The trees might be losing their leaves but there’s still plenty of colourful choice when you want to eat seasonally. Buying veg that’s in season is often cheaper because it hasn’t had to be grown and flown from abroad.
These foods are also at the peak of their goodness, bursting with the nutrients your body needs to meet the health challenges of winter. Why not make a recipe switch and use these seasonal vegetables in one of our Superman suppers?
Rich in amino acids, kale is a valuable plant protein source and a fantastic addition to a vegetarian diet. Kale contains even more calcium than milk (really!) as well as magnesium, sulphur and iron. What’s more, the beta-carotenes, lutein and zeaxanthinin (all powerful antioxidants) in kale help to keep eyes healthy.
GOOD FOR… The nutrients in kale act as a body cleanser aiding liver function and the digestive system.
TRY THIS: winter kale with its crinkled leaves tends to be sweetest and most enjoyable to eat. Use it instead of regular cabbage with our Sunday roast makeover ideas.
Cauliflower is prized for its magical phytonutrient compounds. If that sounds like something out of Harry Potter, let us explain: phytonutrients are powerful antioxidants that stimulate the liver and have cancer fighting properties.
GOOD FOR… The nutrients in cauliflower have antibiotic and antiviral characteristics, perfect for the season of sniffles and sneezes. It also contains boron, which helps to build strong bones.
TRY THIS: Cauliflower is an excellent side dish to serve with rich suppers like Lamb chops and roast tomatoes. Just try to avoid over-cooking it, otherwise cauliflower can have a gassy effect on your digestion.
Leeks are a softer, more subtle member of the onion family in terms of aroma and taste, yet they retain their strong immune system-boosting and anti-inflammatory properties when cooked.
GOOD FOR… Traditionally, leeks have been used as an antiseptic for sore throats. They’re also rich in folic acid (especially important during pregnancy), vitamin K and potassium. These nutrients help the kidneys remove excess fluids and also help to restore alkalinity in the body.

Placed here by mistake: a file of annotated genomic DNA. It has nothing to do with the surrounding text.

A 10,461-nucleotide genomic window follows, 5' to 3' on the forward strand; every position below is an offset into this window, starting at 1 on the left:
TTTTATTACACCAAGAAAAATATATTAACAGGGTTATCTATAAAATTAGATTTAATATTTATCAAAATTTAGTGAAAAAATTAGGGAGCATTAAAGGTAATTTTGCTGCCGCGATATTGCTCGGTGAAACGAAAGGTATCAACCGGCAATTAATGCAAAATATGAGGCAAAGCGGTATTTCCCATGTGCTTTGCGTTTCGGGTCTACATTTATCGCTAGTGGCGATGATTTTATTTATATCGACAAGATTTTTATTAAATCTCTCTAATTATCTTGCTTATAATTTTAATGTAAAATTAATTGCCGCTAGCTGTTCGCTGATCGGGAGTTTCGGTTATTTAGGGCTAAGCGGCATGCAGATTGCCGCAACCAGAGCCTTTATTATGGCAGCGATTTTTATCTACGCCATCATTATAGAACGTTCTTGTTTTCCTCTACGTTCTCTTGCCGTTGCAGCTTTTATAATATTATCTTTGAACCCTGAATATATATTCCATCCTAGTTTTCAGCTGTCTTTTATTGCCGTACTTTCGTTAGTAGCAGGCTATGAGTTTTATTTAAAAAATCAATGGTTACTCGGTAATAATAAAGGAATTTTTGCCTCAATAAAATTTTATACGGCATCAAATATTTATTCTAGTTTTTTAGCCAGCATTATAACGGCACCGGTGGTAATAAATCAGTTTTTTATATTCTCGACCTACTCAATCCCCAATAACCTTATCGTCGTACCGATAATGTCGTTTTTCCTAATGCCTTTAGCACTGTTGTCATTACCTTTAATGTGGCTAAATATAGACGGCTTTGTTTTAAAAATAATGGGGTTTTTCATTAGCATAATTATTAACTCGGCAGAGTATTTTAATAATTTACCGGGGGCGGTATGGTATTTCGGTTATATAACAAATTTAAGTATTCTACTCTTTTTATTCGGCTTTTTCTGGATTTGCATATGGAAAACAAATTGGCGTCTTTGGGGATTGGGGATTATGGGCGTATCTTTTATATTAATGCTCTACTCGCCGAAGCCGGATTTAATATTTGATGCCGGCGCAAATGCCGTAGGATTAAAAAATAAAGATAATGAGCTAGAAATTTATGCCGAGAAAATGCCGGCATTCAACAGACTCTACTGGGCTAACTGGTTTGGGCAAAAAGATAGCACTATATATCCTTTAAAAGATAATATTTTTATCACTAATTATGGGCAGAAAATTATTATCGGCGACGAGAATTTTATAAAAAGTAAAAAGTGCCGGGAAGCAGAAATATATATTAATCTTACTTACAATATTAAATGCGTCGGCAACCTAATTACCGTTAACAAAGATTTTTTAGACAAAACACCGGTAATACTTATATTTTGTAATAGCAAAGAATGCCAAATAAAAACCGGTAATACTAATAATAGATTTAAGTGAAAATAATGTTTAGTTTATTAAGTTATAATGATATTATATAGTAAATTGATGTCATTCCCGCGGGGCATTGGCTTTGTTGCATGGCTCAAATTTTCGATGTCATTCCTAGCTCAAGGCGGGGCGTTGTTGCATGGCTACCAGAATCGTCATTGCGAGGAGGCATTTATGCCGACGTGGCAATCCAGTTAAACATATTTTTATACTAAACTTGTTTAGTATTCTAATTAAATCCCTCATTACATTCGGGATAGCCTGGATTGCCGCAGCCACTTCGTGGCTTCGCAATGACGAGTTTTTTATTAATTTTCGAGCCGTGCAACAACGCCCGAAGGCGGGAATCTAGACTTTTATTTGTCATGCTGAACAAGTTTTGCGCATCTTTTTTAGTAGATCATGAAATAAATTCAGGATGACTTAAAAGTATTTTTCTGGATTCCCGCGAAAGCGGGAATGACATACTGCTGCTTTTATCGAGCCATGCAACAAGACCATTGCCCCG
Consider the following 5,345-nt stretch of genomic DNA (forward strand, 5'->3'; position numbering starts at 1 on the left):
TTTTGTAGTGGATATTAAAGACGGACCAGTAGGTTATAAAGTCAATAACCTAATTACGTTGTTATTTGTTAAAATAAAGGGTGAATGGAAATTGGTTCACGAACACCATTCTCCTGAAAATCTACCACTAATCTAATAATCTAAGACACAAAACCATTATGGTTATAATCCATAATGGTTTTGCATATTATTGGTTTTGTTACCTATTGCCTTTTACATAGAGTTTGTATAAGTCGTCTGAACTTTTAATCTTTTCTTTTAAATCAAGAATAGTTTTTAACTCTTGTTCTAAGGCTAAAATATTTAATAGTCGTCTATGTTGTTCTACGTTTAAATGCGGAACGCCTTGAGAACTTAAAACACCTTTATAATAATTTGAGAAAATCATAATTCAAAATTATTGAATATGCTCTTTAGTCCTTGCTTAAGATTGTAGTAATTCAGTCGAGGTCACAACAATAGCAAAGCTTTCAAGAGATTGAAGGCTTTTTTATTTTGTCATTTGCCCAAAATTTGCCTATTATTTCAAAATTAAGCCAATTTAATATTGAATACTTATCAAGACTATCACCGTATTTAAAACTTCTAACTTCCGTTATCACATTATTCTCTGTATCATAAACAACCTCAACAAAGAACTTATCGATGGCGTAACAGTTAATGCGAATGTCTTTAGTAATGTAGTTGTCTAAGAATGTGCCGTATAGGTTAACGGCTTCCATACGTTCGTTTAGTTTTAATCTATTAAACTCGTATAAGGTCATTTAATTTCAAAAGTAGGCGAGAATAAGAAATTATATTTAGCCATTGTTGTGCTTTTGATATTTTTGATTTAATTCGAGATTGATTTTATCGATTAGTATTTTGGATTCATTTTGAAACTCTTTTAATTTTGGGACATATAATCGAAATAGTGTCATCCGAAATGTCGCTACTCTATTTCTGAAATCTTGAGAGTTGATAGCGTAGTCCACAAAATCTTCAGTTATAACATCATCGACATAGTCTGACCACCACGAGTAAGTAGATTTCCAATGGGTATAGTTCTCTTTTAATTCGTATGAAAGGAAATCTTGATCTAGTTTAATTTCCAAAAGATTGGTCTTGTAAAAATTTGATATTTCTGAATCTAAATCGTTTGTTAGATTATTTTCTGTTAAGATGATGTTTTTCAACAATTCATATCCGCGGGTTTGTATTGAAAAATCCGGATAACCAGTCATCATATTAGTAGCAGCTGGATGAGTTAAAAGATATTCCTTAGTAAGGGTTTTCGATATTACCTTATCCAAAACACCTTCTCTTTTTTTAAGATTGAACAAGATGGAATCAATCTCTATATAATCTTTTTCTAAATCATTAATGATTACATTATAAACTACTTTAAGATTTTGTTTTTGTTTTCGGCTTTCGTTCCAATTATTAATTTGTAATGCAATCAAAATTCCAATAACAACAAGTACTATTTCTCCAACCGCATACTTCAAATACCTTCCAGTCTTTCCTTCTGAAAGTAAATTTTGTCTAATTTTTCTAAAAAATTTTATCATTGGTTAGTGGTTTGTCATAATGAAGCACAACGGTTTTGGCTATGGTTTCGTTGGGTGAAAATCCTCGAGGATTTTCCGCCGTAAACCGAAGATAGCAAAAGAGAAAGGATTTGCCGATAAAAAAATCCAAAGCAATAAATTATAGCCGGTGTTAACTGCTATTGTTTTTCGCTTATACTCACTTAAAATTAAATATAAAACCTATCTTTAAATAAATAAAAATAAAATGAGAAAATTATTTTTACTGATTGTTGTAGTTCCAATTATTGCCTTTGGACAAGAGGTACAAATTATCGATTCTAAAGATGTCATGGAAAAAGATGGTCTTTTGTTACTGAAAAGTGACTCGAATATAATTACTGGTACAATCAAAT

TRY THIS: make a warming leek soup as a starter or a midweek supper served with fresh crusty bread. To get you started, we’ve got Three hearty winter soup recipes. Also, why not use chopped leeks in meals instead of onions, for a change?
Yes, Popeye knew what he was doing! Spinach is low in fat and high in nutrition, and is particularly rich in magnesium, iron and chlorophyll – all of which help to keep your body in tip-top shape.
GOOD FOR… Chard and spinach help keep your bowels regular, good for detoxifying the digestive system.
TRY THIS: it’s best to eat spinach as close to raw as possible. Adding lemon juice or vinegar helps to retain the rich iron content, in a hearty salad. Check out our Warm spinach salad with salmon and other Winter recipes to put a spring in your step.
Despite having a fairly high sugar content compared to other vegetables, beetroot is both low in calories and fat.
GOOD FOR… Beetroot is an excellent source of iron, lycopene (a powerful antioxidant), potassium and vitamin C. It’s also a rich source of fibre and the amino acid, glutamine. It’s an exceptional body cleanser that dissolves acid crystals from the kidneys, helping to detoxify the body.
TRY THIS: beetroot is a colourful ingredient in our Three delicious detox smoothies recipes.
The humble sweet potato is one of the safest foods to eat if you have a problematic digestive system. These root veggies are also super-rich in nutrients so you’re ticking lots of body-friendly boxes in one go when you serve them up.
GOOD FOR… Sweet potatoes, especially the darker orange varieties, are high in antioxidants and particularly rich in beta-carotene, a potent lung and skin protector. They also help detox the system and offer a slow-releasing carbohydrate to pep your energy levels and boost your ‘happy-hormones’ at this time of year.
TRY THIS: swap regular potato for sweet potato as a tasty topping for your Cottage pie.
• Jerusalem artichokes – these store carbohydrate in the form of a soluble fibre rather than sugar, making them particularly good for diabetics and the control of blood-sugar levels.
• Globe artichokes – acid in artichokes increases bile production in the liver. This, in turn, rids the body of cholesterol and fat.
• Nettles – these combat allergies and are a good source of iron. Try a nettle soup, especially when allergies such as hay fever return at the start of spring.
• Shiitake mushrooms – flavourful mushrooms like this are potent for boosting the immune system and are rich in protein, B vitamins, chromium and vitamin D.
• Winter squashes – marrow and butternut squash are rich in vitamin A. Marrow is a low-calorie alternative to other forms of squash.